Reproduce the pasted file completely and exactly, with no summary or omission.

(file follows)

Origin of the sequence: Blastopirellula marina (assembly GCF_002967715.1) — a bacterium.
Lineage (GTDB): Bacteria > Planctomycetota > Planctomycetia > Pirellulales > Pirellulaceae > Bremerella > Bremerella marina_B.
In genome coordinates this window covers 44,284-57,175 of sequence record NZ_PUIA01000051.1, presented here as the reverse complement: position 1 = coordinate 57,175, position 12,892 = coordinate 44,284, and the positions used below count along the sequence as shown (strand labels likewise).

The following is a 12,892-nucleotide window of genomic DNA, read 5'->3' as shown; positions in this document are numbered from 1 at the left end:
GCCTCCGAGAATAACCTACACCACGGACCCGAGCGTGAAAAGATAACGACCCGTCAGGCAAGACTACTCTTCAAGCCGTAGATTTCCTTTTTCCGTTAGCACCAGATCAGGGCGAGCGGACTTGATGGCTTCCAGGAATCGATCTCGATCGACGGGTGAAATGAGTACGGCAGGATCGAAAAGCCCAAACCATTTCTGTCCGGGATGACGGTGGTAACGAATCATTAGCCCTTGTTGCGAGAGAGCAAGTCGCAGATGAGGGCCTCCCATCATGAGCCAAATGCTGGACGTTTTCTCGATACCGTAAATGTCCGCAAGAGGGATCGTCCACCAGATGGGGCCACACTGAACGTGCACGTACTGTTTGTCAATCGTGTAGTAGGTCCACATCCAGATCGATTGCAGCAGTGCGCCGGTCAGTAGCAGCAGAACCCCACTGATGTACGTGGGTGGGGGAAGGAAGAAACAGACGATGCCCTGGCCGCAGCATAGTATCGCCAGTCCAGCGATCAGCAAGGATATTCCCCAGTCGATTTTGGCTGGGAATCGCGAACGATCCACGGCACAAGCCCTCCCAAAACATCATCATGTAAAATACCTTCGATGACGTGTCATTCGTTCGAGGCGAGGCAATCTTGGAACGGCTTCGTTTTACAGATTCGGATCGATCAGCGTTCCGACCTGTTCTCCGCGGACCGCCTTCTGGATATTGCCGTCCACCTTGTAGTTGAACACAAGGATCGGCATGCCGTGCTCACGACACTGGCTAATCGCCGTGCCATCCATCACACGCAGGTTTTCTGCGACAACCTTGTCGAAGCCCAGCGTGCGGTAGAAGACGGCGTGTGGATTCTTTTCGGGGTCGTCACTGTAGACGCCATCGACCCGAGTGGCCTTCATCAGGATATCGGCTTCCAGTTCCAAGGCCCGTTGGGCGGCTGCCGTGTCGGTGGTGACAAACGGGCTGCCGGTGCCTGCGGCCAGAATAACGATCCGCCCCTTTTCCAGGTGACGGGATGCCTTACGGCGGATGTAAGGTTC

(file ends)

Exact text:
Origin of the sequence: Blastopirellula marina (assembly GCF_002967715.1) — a bacterium.
Lineage (GTDB): Bacteria > Planctomycetota > Planctomycetia > Pirellulales > Pirellulaceae > Bremerella > Bremerella marina_B.
In genome coordinates this window covers 44,284-57,175 of sequence record NZ_PUIA01000051.1, presented here as the reverse complement: position 1 = coordinate 57,175, position 12,892 = coordinate 44,284, and the positions used below count along the sequence as shown (strand labels likewise).

The following is a 12,892-nucleotide window of genomic DNA, read 5'->3' as shown; positions in this document are numbered from 1 at the left end:
GCCTCCGAGAATAACCTACACCACGGACCCGAGCGTGAAAAGATAACGACCCGTCAGGCAAGACTACTCTTCAAGCCGTAGATTTCCTTTTTCCGTTAGCACCAGATCAGGGCGAGCGGACTTGATGGCTTCCAGGAATCGATCTCGATCGACGGGTGAAATGAGTACGGCAGGATCGAAAAGCCCAAACCATTTCTGTCCGGGATGACGGTGGTAACGAATCATTAGCCCTTGTTGCGAGAGAGCAAGTCGCAGATGAGGGCCTCCCATCATGAGCCAAATGCTGGACGTTTTCTCGATACCGTAAATGTCCGCAAGAGGGATCGTCCACCAGATGGGGCCACACTGAACGTGCACGTACTGTTTGTCAATCGTGTAGTAGGTCCACATCCAGATCGATTGCAGCAGTGCGCCGGTCAGTAGCAGCAGAACCCCACTGATGTACGTGGGTGGGGGAAGGAAGAAACAGACGATGCCCTGGCCGCAGCATAGTATCGCCAGTCCAGCGATCAGCAAGGATATTCCCCAGTCGATTTTGGCTGGGAATCGCGAACGATCCACGGCACAAGCCCTCCCAAAACATCATCATGTAAAATACCTTCGATGACGTGTCATTCGTTCGAGGCGAGGCAATCTTGGAACGGCTTCGTTTTACAGATTCGGATCGATCAGCGTTCCGACCTGTTCTCCGCGGACCGCCTTCTGGATATTGCCGTCCACCTTGTAGTTGAACACAAGGATCGGCATGCCGTGCTCACGACACTGGCTAATCGCCGTGCCATCCATCACACGCAGGTTTTCTGCGACAACCTTGTCGAAGCCCAGCGTGCGGTAGAAGACGGCGTGTGGATTCTTTTCGGGGTCGTCACTGTAGACGCCATCGACCCGAGTGGCCTTCATCAGGATATCGGCTTCCAGTTCCAAGGCCCGTTGGGCGGCTGCCGTGTCGGTGGTGACAAACGGGCTGCCGGTGCCTGCGGCCAGAATAACGATCCGCCCCTTTTCCAGGTGACGGGATGCCTTACGGCGGATGTAAGGTTC